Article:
Published: 08 September 2009
It is 40 degrees in New Orleans and the air is like steam. The young woman dodging debris on what was once her street is on the brink of tears. How can it be?" she gulps. "Supposedly the richest country in the world, where we can be in Sri Lanka after the tsunami in less than 48 hours, yet the government could not make it to New Orleans in a week?" Her question encapsulates the tragedy of the city, while its implications have yet to register with those in power.
Hurricane Katrina struck Louisiana in the early hours of August 29 2005. For the next week, despite the presence of the world's media, the US government spectacularly failed to deliver aid to the waterlogged city. As well as the fatalities caused by the the hurricane itself, the ensuing week of inactivity cost many more lives. Four years later, the young woman's astonishment still resonates. I had met her as part of the research for my play, Katrina, which sets out to contextualise, and to answer, her question.
In recreating New Orleans in a vast warehouse on the South Bank, we aim to take our audiences on a journey through the heart of this drowned city. Experiences related on successive storeys of the building give people the chance to touch, smell, hear and see the impact of generations of negligence on one of the most culturally vibrant cities in the world. Homes, offices, bars and churches can be entered and the stories of their occupants heard – all the while, performers and witnesses are sharing the same space and the same light.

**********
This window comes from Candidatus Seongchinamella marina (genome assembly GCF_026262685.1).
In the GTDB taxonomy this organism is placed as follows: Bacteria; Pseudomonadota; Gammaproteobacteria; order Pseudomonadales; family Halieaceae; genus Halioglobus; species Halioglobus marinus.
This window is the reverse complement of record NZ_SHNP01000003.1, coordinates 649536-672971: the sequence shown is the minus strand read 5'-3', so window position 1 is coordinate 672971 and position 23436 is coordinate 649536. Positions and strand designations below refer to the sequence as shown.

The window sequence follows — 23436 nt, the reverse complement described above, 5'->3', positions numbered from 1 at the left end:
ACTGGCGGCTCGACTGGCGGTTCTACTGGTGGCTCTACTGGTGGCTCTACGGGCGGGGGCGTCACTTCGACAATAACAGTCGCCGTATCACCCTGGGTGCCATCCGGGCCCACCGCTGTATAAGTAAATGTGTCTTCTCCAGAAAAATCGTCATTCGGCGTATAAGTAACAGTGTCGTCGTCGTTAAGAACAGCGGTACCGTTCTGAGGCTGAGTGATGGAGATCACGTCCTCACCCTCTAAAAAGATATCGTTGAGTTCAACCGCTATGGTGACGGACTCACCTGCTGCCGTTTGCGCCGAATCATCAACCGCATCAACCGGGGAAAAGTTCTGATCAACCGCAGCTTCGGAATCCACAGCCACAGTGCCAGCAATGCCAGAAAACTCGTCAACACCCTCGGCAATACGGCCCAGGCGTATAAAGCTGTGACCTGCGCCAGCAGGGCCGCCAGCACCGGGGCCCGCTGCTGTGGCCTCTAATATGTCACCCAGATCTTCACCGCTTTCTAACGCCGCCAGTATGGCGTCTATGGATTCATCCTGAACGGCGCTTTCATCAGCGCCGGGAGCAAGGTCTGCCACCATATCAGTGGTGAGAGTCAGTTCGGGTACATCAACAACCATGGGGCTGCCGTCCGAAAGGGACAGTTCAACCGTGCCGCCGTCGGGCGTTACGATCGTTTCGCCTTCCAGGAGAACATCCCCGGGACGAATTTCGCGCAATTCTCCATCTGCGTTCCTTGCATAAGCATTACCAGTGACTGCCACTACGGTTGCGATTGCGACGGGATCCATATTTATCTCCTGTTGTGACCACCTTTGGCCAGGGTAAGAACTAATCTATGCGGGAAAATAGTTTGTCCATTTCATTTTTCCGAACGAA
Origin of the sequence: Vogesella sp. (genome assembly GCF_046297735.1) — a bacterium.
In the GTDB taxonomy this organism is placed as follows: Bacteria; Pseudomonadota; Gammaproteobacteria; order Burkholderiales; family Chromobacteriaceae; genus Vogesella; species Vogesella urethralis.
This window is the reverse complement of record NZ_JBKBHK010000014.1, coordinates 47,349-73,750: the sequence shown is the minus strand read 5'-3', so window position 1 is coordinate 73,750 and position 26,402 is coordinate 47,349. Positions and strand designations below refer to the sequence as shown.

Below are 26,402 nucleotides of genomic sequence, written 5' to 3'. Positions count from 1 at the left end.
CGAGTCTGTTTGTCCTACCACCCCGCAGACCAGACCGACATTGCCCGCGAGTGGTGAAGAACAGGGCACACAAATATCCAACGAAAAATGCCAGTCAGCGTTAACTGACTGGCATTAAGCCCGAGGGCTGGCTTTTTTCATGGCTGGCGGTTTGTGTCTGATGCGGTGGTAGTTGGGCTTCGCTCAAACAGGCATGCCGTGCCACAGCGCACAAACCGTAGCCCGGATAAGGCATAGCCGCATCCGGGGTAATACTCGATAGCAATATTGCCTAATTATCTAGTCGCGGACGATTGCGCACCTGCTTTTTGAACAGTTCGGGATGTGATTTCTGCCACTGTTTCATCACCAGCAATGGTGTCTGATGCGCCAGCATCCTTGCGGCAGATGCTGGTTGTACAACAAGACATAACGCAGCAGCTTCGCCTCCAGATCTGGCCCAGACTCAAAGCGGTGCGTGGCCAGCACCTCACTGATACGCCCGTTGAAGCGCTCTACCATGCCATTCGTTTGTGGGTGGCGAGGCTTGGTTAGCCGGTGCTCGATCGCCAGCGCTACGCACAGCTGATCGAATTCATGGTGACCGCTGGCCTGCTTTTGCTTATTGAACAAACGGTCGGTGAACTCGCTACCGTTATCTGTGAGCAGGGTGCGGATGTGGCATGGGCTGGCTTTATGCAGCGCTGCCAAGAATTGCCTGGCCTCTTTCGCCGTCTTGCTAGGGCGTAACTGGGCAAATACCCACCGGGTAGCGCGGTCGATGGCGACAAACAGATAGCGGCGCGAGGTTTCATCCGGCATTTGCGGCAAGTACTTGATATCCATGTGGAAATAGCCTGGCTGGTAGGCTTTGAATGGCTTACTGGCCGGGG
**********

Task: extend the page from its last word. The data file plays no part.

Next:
In giving to this disaster a local habitation, we hope to make its complexities understandable, to foster empathy with its many courageous survivors, and, to let people make up their own minds about what we can each o to prevent such state-sponsored injustice becoming ubiquitous. Most of all, on this fourth anniversary, we want to do something towards ensuring the preventable man-made tragedy of Katrina is neither forgotten, nor explained away as another fluke of nature.